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   Kinetic Energy Storage System (KESS)  not evaluated  

Manufacturer / Railway company:
Urenco Power Technologies Ltd.

The heart of the system is a 'self balancing' carbon and glass fibre cylindrical composite rotor, mounted on unique maintenance-free bearings.The bore of the rotor is lined with a magnetic loaded composite and forms the rotor of an integral motor/generator. The design can be configured to give power outputs up to 250kW without modification other than a change to the rotor magnetisation pattern. It has design life of up to 10 million charging and discharging cycles and is designed to be maintenance free. It operates in a vacuum with mechanical losses of only 138 watts - all other losses being electrical. It is modular in construction, standing approximately 1.2 metres high with a footprint of 600mm x 600mm. The power electronics consist of a standard bi-directional IGBT based switching system with suitable developed control software. It has an extremely fast response time, changing from coasting to full power discharge in less than 3 milliseconds. The system can be tailored to suit applications by group mounting of standard units and is compatible with most AC and DC traction applications.

Advantage for energy efficiency:
Recover braking energy! Regenerative trains are able to feed braking energy into the line. However, if there is no load to absorb this, i.e. a conveniently placed accelerating train, the energy is dissipated as heat onboard the train.The provision of a trackside energy store would mean that the energy can always be absorbed and then returned tothe system when a train accelerates. The ideal characteristics for a traction energy storage system can be estimated from consideration of the following parameters. i) The energy stored in the trains as kinetic energy (MJ) ii) The acceleration and deceleration rates iii) The proportion of the train’s energy transmitted to another train iv) The frequency of the trains v) Topography of the line (i.e. up or down hill and level differences) vi) The train’s mass This is obviously only a first order estimate and detailed modelling of a particular system would be needed to confirm precisely the size and benefits that can be derived - but it is sufficient to classify the energy storage system requirements and hence rank the various technologies available. This is best illustrated by way of an example:- Consider a metro train which has the following characteristics:- i) Energy stored in the train prior to commencement of braking 30MJs ii) Energy required to accelerate train to cruising speed 40MJs iii) Acceleration time 30 seconds iv) Deceleration time 20 seconds v) Train frequency 20 per hour vi) Percentage of braking energy transmitted to other trains on the system 30%. vii) No allowance is made for Potential Energy stored due to altitude. The minimum energy exchange capability required of the energy storage system is given by the product of the number of train stops and starts per hour, the proportion of the trains energy absorbed by other trains, the kinetic energy stored in the train at the point it starts to brake minus the difference in potential energy between the point at which the train starts to brake and the point at which it has actually stopped. 30 x 20 x 2 (1-0.3) = 840MJ/hr The energy storage capacity needed is the energy exchanged per train stop minus the energy transmitted to other trains on the system. 30(1-0.3) = 21MJ - per stop/start event The average power ratings of the energy storage system required to receive and transmit the energy recovered are:- Braking 21MJ/ 20 s = 1.05MW Accelerating 21MJ/30 s = 0.7 MW To give an adequate life, the system must be capable of at least 106 to 107 cycles and in order to limit the formation of voltage and current spikes, a very fast response time in changing from charging to discharging is required.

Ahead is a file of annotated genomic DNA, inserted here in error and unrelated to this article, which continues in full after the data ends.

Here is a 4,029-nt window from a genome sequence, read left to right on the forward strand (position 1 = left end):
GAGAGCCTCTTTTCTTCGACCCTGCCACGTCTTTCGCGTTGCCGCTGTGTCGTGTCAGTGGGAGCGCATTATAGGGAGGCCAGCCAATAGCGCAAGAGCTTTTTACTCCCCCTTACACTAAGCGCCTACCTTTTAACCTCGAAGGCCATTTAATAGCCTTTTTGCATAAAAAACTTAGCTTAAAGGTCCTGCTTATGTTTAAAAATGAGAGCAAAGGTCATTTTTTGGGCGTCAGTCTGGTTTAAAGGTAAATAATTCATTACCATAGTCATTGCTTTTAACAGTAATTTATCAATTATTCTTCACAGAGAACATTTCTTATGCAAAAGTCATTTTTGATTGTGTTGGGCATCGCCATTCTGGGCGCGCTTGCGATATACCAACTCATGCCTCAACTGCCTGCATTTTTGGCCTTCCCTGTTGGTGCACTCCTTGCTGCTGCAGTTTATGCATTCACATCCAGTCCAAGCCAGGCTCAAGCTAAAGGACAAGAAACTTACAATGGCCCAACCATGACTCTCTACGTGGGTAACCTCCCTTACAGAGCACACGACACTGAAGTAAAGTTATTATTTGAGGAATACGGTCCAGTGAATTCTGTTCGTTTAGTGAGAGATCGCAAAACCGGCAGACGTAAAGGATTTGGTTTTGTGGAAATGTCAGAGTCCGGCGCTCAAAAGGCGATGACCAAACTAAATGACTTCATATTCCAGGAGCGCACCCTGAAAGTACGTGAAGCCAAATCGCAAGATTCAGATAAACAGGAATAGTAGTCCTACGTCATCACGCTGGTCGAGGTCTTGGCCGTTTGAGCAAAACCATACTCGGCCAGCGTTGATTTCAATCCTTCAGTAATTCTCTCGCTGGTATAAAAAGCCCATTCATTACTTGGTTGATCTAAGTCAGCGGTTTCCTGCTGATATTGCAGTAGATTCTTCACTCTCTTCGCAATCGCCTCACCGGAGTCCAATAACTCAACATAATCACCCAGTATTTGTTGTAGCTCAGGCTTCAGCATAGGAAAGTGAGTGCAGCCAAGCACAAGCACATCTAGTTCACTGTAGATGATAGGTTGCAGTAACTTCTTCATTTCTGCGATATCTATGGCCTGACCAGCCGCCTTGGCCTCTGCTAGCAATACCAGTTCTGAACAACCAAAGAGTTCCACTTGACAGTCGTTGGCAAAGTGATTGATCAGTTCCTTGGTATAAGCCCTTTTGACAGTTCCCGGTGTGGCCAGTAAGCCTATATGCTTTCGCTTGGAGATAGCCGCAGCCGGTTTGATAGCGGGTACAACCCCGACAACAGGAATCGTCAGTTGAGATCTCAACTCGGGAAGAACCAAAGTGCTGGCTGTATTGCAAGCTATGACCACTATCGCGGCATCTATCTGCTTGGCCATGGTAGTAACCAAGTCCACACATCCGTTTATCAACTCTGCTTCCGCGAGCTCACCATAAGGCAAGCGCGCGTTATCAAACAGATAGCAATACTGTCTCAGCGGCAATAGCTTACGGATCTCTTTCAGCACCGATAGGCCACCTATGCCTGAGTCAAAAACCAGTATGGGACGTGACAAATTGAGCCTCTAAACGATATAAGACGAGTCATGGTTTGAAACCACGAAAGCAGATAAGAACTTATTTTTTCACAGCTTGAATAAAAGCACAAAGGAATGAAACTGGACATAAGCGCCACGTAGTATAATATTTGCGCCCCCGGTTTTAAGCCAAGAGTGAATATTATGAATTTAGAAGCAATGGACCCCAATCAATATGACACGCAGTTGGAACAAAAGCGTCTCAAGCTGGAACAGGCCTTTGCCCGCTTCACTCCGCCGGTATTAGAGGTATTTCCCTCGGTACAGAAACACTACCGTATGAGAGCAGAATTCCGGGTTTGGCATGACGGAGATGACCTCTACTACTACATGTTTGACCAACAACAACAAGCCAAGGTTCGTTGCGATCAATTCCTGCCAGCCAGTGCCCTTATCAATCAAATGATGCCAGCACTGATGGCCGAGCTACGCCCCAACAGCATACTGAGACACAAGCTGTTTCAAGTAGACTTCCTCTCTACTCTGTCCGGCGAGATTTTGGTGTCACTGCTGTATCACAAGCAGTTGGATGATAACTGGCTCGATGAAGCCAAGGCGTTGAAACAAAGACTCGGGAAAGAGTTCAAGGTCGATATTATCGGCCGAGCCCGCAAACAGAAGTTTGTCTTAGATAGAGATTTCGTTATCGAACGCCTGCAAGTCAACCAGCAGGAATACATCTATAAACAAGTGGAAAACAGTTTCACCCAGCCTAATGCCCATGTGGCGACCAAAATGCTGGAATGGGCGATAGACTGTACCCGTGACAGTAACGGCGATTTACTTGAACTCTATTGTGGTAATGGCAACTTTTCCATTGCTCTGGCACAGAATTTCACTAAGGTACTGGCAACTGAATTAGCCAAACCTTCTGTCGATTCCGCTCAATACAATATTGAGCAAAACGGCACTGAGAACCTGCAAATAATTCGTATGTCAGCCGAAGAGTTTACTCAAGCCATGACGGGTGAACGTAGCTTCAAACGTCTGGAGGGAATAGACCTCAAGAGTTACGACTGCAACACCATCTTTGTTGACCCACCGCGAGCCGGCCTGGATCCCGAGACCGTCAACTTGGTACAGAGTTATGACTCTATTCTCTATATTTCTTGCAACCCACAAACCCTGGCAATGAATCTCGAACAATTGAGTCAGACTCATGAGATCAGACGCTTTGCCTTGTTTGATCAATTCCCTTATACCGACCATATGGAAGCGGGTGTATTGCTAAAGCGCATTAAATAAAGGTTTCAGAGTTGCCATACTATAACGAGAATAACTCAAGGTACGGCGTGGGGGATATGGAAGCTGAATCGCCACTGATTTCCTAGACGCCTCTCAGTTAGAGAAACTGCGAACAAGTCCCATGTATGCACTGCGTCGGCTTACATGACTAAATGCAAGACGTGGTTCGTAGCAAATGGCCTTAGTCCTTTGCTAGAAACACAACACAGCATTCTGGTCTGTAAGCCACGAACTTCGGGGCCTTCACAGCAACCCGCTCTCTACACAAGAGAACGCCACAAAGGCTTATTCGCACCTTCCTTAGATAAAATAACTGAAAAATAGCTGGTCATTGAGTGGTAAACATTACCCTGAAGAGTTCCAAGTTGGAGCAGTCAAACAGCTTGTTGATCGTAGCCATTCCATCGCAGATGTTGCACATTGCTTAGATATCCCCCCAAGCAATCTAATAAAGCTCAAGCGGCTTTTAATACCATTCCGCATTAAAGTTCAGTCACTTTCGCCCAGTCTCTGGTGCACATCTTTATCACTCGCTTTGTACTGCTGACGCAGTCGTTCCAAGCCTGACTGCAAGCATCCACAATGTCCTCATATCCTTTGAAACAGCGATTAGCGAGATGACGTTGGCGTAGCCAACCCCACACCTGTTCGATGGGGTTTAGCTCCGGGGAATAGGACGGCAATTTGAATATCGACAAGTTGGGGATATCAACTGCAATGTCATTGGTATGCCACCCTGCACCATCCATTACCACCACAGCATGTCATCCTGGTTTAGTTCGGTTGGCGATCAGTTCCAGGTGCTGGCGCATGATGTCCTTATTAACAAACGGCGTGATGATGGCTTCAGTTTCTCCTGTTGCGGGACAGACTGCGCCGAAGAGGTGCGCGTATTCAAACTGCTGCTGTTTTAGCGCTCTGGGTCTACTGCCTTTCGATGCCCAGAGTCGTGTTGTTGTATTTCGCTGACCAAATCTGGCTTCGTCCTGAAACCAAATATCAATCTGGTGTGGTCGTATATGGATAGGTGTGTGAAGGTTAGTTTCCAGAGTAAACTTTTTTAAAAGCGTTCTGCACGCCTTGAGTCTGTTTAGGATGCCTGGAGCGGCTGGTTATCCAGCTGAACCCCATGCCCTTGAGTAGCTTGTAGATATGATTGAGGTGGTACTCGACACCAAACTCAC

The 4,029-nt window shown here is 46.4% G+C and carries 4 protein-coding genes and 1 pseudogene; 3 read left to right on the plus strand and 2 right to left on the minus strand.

Availability / Level of development:
The UPT KESS system is commercially available and installed in a number of applications around the world.

For further information please contact Urenco Power Technologies at

References / Links:  UPT website
Related projects:
Contact persons:  Kasper Pors Hansen (Urenco Power Technologies)
 date created: 2004-04-16
© UIC - International Union of Railways 2003
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